[OPINION | NEWSPOINT] Sara Duterte’s honest convictions

Vergel O. Santos
[OPINION | NEWSPOINT] Sara Duterte’s honest convictions
I doubt that Sara’s statement portraying herself and, by natural extension, her consenting father unvirtuous also had been cajoled out of her; it looked more like an attempt she had taken on her own initiative in order to sound philosophical, in keeping with her new stature

Falsehoods, cover-ups, treacheries – that’s what the regime of Rodrigo Duterte is all about, and it’s the sense you got from the mouth of babes, indeed from the mouth of his own daughter Sara no less.

Sara is not exactly such a picture of sweetness and innocence as are the babes we normally like to cuddle, but a babe she is in her own right – inexperienced, simpleminded, impressionable. And it is precisely, and ironically, because of her frailties that she comes across as credible, if rather pathetically so.

If she were a stronger and more confident character she would not try too hard, as obviously she does, playing party leader and political kingmaker. It would seem she was cajoled into playing the part by Gloria Arroyo, the former President and current Speaker. Since finding a special place under the Duterte sun, Arroyo has been successful as a political puppeteer, so successful she at times appears to work strings tied to the President himself. Why, if she did not possess the natural aptitude, she would not have been able to assume the presidency on a rigged vote and more recently to get herself acquitted of plunder, by a Supreme Court she had managed to pack with loyal appointees.

I doubt, though, that Sara’s statement portraying herself and, by natural extension, her consenting father unvirtuous also had been cajoled out of her; it looked more like an attempt she had taken on her own initiative in order to sound philosophical, in keeping with her new stature.

The words just burst forth during a campaign stump, never to be repeated, giving the sense of an impulsive utterance that, although regrettable, was thought better left unrevisited than taken back at the risk of creating a new and even greater stir and causing her bigger problems. But her words are simply too incriminating to be dismissed or forgotten.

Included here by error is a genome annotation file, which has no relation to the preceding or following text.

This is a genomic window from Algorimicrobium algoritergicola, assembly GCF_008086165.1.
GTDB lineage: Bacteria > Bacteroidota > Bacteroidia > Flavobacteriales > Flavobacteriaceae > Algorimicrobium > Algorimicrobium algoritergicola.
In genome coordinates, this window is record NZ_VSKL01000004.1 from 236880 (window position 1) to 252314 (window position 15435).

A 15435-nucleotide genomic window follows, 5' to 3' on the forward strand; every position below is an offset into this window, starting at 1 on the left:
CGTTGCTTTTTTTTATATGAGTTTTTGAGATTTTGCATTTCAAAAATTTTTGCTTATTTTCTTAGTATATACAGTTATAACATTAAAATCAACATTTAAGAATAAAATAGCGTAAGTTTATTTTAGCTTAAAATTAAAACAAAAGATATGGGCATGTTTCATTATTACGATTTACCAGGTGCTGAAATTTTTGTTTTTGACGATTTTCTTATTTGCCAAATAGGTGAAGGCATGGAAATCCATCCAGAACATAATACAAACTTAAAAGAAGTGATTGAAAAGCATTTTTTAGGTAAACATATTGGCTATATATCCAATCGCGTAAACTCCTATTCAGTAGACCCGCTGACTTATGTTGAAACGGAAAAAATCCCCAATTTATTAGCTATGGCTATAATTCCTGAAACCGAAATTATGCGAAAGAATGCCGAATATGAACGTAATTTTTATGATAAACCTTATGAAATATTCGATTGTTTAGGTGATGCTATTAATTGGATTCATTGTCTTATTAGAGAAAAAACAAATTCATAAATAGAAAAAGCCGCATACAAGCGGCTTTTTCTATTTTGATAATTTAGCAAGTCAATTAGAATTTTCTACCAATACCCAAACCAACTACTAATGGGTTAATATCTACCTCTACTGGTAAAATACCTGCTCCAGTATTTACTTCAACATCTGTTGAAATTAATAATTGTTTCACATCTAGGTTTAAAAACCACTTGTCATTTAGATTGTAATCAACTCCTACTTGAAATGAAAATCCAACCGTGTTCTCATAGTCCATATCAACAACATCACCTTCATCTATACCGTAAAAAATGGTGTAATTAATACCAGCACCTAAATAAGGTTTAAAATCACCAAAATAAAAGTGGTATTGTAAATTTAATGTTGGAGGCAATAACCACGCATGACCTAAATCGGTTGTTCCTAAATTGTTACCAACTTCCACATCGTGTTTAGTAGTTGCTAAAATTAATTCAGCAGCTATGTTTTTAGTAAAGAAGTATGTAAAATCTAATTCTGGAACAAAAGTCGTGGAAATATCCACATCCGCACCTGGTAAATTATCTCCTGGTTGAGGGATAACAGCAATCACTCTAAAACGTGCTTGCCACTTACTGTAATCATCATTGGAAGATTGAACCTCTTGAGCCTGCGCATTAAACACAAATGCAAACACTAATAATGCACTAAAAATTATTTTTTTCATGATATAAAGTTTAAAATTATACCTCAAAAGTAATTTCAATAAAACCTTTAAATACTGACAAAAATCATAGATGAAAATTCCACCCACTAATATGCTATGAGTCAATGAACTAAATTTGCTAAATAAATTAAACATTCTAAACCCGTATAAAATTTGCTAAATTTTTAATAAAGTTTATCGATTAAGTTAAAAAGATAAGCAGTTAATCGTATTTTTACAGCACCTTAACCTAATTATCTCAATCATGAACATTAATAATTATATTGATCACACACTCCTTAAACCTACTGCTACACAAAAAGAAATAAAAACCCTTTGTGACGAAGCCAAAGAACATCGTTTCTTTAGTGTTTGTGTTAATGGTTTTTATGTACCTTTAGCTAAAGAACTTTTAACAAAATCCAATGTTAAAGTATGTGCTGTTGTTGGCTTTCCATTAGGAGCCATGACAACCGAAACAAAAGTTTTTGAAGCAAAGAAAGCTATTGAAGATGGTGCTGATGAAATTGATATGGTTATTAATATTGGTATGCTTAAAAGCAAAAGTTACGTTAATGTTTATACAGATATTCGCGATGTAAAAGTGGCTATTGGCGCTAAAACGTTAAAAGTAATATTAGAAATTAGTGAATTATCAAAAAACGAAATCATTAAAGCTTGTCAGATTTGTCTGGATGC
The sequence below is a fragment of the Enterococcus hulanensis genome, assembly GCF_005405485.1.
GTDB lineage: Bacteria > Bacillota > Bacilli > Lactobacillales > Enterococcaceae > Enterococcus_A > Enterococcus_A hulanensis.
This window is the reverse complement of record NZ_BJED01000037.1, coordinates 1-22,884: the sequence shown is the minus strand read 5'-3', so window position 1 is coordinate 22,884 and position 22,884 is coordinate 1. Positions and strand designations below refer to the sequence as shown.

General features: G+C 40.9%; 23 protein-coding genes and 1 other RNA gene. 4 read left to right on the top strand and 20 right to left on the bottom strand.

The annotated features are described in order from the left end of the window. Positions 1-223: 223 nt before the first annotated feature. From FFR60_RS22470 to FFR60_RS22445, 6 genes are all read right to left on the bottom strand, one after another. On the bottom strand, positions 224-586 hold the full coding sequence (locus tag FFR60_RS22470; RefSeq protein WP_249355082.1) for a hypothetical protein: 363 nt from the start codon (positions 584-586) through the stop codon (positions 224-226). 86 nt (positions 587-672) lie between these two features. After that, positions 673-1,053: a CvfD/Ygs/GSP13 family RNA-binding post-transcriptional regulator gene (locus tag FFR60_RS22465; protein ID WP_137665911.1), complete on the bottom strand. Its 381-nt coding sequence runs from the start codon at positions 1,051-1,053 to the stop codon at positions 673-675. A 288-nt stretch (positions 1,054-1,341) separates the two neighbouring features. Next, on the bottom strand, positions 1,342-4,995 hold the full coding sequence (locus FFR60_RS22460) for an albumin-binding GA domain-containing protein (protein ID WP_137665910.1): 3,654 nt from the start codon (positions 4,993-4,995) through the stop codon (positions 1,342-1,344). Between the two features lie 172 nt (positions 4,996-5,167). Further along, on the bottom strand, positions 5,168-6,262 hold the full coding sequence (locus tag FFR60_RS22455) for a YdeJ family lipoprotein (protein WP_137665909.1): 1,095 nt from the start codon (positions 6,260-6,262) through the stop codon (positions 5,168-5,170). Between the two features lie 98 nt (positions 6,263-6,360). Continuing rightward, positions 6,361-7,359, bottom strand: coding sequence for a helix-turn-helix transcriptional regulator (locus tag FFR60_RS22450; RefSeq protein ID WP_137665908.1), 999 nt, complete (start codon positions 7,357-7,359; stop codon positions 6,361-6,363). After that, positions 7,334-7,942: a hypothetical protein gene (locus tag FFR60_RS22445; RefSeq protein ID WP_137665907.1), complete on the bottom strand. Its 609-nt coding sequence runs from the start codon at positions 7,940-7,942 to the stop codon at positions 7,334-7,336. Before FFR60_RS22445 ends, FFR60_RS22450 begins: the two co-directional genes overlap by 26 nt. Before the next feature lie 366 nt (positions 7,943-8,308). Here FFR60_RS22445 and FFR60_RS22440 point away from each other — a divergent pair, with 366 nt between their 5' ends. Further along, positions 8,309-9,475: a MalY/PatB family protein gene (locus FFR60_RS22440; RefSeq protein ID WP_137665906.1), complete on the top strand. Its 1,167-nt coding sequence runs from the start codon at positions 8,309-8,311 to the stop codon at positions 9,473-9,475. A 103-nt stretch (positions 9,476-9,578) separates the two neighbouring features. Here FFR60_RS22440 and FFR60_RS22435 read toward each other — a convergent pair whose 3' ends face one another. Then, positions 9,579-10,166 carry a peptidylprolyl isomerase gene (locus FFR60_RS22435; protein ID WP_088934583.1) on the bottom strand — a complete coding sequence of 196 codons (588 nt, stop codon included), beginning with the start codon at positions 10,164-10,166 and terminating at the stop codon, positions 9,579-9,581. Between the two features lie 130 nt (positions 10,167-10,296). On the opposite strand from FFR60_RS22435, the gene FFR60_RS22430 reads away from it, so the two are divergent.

She said honesty had become an irrelevant standard for seekers of public office (and for public officials as well, I would say, pursuing further her premise that all politicians are dishonest).

Her argument cannot possibly hold in that sweeping sense, but doubtless it does in her particular case – her words, after all, amounted to a confession. Obviously, she had not been at all impressed by the lessons dinned firstly into us all at home and in school: “Honesty is the best policy.”

Dismiss honesty, and the multitude of virtues synonymous with or related to it goes with it; to mention only some: integrity, uprightness, probity, truthfulness, trustworthiness, fidelity, sincerity.

Actually, honesty is a moral peak we are challenged to reach, although we still get some credit for any partial achievement – an A if only for effort, as we like to bargain. For elections, here’s how the rating system works: the less dishonest candidate is the more preferable one.

Sara’s own rating system is so pure it does not allow for the slightest taint of honesty. Thankfully, she can only speak for herself and, of course, her family and their adherents.

Speaking for myself, I certainly feel proud of the small smudges of honesty I bear. I’m not a candidate like Sara – she is up for reelection as mayor of Davao City – but, to me as a voter, the tiniest speck of honesty counts, comparatively, given especially the wholesale Duterte dishonesties going around.

Look alone at the following: the tortured rationalization of the ceding of the West Philippine Sea to China and of other criminally lopsided deals with it; the grossly undercounted kills in the war against illegal drugs; the unexplained wealth of the Duterte family; the undisproved allegations of a secret tattoo that seals the links of a Duterte son to bigtime drug suppliers; the concocted drug-dealing case for which Senator Leila de Lima has been held in jail for over two years now; the steady assaults on press freedom that are fit into legal pretexts of tax evasion and ownership-law violation in a feeble attempt to justify the arrest of Maria Ressa, Rappler’s CEO and one of its founders; the disguised coup successfully mounted against the minority Chief Justice Maria Lourdes Sereno by the same Supreme Court majority that had nearly always ruled for the side Duterte was known to favor.

Is it yet any wonder why Sara Duterte would have everyone think honesty a lost virtue? In this electoral season, she is only too anxious for company in dishonesty for her family and party, and, as apparently and understandably insecure as she is, for approval as a political patroness for herself. – Rappler.com

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